Democracy Now with Eric Foner

On March 11th, Amy Goodman and Juan Gonzalez interviewed Eric Foner on Democracy Now.  They had a fascinating conversation about Gateway to Freedom.

Amy opened the interview asking Eric Foner what was the “gateway to freedom”?

ERIC FONER: “Well, that’s sort of a term I use for New York City, because these networks, particularly on the eastern corridor here, of local groups assisting fugitive slaves, New York City was a key point there, because once slaves reached New York City, they were quickly sent up to New England or to upstate New York or Canada. So, really, this was the point from which they would be very close to freedom. I also use that title, although nobody realized it, in a slightly ironic sense, because that’s how we think of New York. You know, as a New Yorker, we think of ourselves—the Statue of Liberty is over here—as a place that people come seeking liberty, seeking better opportunity than they have somewhere else. But, in fact, here, you have the opposite. You have people having to flee New York, having to flee the United States, in order to achieve freedom. So, in a way, it’s a kind of—it’s a different kind of gateway than we normally think about. You have to leave to get freedom, not enter the United States.”

Below is a nine minute excerpt from their dialogue.  (If you do not see the video, click here.)

 

If you would like to see the entire interview, you can watch it here.  Hope you are enjoying the book, let me know what you are thinking as you read.

Politics for the People Conference Call

with Eric Foner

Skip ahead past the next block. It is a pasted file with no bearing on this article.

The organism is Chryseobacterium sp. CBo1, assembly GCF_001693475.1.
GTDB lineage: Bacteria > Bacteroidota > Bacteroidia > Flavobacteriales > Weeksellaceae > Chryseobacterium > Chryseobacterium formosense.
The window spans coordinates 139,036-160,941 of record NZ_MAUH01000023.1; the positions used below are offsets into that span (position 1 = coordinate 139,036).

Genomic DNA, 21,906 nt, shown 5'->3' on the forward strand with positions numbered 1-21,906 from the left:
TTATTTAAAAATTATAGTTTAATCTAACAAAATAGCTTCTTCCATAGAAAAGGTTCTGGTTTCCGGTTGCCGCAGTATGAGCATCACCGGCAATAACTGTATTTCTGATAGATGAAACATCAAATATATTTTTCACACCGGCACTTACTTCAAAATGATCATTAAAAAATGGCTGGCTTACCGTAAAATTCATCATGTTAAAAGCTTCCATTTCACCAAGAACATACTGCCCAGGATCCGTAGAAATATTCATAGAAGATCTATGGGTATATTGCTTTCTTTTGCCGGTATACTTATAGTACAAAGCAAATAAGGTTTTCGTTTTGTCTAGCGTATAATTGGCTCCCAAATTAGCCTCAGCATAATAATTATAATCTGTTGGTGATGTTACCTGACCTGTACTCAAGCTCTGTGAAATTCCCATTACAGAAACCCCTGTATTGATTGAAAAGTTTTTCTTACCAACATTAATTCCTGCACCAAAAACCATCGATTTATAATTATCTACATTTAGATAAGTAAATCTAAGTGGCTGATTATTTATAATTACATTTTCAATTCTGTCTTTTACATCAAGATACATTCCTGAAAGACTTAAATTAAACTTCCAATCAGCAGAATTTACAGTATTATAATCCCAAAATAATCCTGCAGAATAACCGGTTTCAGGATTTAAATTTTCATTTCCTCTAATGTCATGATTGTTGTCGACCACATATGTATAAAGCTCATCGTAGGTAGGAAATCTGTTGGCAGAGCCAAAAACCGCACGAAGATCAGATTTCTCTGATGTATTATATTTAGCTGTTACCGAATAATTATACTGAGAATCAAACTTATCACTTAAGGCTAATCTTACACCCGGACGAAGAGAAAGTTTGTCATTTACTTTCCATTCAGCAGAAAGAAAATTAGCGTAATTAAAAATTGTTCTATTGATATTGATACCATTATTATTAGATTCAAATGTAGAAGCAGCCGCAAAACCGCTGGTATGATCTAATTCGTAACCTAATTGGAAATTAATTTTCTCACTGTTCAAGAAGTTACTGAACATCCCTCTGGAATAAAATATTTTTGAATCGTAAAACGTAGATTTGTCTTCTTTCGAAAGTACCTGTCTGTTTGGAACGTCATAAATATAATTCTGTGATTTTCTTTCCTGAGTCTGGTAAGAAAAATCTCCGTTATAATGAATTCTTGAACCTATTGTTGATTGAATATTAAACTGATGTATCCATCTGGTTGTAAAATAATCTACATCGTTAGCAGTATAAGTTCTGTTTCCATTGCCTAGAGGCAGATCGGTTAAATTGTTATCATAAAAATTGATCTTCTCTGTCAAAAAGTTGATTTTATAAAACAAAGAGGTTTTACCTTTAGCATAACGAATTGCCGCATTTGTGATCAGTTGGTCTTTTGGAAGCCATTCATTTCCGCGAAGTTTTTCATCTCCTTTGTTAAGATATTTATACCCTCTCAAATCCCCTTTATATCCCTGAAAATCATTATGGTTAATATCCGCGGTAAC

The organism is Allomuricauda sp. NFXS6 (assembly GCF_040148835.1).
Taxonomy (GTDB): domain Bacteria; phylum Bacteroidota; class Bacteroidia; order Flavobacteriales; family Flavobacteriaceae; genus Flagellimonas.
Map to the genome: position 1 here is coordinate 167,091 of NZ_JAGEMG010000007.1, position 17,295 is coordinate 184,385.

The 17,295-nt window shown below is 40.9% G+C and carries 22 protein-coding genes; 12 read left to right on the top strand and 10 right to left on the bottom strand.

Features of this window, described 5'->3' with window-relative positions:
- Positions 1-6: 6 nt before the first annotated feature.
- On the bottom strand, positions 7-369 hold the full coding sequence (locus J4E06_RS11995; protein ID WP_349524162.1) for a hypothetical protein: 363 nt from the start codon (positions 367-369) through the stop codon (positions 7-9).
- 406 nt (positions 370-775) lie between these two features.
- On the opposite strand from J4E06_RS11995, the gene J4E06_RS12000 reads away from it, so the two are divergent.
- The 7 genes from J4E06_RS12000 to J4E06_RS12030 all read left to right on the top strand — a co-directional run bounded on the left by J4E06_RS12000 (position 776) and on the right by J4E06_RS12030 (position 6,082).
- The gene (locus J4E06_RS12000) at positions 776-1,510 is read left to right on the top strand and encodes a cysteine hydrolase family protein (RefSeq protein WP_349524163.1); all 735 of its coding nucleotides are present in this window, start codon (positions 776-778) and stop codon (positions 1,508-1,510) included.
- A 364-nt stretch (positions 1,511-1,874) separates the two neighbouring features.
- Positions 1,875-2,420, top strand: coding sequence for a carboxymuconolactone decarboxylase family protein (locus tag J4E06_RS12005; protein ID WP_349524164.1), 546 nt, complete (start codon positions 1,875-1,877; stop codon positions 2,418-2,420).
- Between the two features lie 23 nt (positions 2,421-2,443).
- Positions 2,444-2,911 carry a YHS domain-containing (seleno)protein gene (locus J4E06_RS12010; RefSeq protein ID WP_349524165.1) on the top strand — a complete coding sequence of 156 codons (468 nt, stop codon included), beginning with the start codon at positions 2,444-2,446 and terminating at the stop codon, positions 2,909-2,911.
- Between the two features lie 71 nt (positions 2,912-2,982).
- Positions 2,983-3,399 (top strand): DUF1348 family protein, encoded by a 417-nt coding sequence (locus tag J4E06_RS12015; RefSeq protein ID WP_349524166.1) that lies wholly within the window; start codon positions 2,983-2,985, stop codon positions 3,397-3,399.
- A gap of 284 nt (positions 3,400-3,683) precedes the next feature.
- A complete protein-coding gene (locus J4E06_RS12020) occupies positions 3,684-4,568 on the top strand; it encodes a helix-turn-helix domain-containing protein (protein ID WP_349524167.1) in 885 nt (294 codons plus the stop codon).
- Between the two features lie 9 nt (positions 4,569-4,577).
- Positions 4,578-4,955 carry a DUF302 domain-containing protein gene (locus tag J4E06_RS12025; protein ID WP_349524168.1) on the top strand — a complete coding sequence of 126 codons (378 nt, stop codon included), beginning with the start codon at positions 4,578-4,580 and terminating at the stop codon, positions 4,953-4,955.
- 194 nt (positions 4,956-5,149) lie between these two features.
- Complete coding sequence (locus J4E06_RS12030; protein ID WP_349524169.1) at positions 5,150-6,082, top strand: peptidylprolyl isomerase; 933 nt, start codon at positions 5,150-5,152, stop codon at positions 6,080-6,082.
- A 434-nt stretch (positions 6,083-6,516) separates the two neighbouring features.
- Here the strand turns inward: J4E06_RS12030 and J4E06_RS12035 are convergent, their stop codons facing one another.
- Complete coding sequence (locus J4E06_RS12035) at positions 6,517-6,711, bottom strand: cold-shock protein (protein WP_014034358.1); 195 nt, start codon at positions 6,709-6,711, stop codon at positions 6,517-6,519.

Sunday, April 19th at 7 pm EST

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1 Comment

  1. warren liebesman

     /  March 28, 2015

    Nice interview with Foner. I happened to be reading a book by Stephen Cope called The Great Work of Your Life, and there’s a section on Harriet Tubman. I knew absolutely nothing about her until now. Absolutely revelatory. She was likened to the Joan of Arc of the Underground Railroad. —  she made frequent trips into the Deep South to rescue slaves, all with money she had earned. She was never captured. She then worked for the Union Army during the Civil War as a scout, and later in life spoke for the Suffragette movement. There’s a good account in Wikipedia. Harriet Tubman – Wikipedia, the free encyclopediaCiao,Warren

    |   | |   | |   |   |   |   |   | | Harriet Tubman – Wikipedia, the free encyclopediaHarriet Tubman (born Araminta Ross; c. 1822 – March 10, 1913) was an African-American abolitionist, humanitarian, and during the American Civil War, a Union sp… | | | | View on en.wikipedia.org | Preview by Yahoo | | | |   |

      From: politics4thepeople To: unicornqqq@yahoo.com Sent: Friday, March 27, 2015 4:46 PM Subject: [New post] Democracy Now with Eric Foner #yiv3529852836 a:hover {color:red;}#yiv3529852836 a {text-decoration:none;color:#0088cc;}#yiv3529852836 a.yiv3529852836primaryactionlink:link, #yiv3529852836 a.yiv3529852836primaryactionlink:visited {background-color:#2585B2;color:#fff;}#yiv3529852836 a.yiv3529852836primaryactionlink:hover, #yiv3529852836 a.yiv3529852836primaryactionlink:active {background-color:#11729E;color:#fff;}#yiv3529852836 WordPress.com | cathylstewart posted: “On March 11th, Amy Goodman and Juan Gonzalez interviewed Eric Foner on Democracy Now.  They had a fascinating conversation about Gateway to Freedom.Amy opened the interview asking Eric Foner what was the “gateway to freedom”?ERIC FONER: “Well, that’” | |

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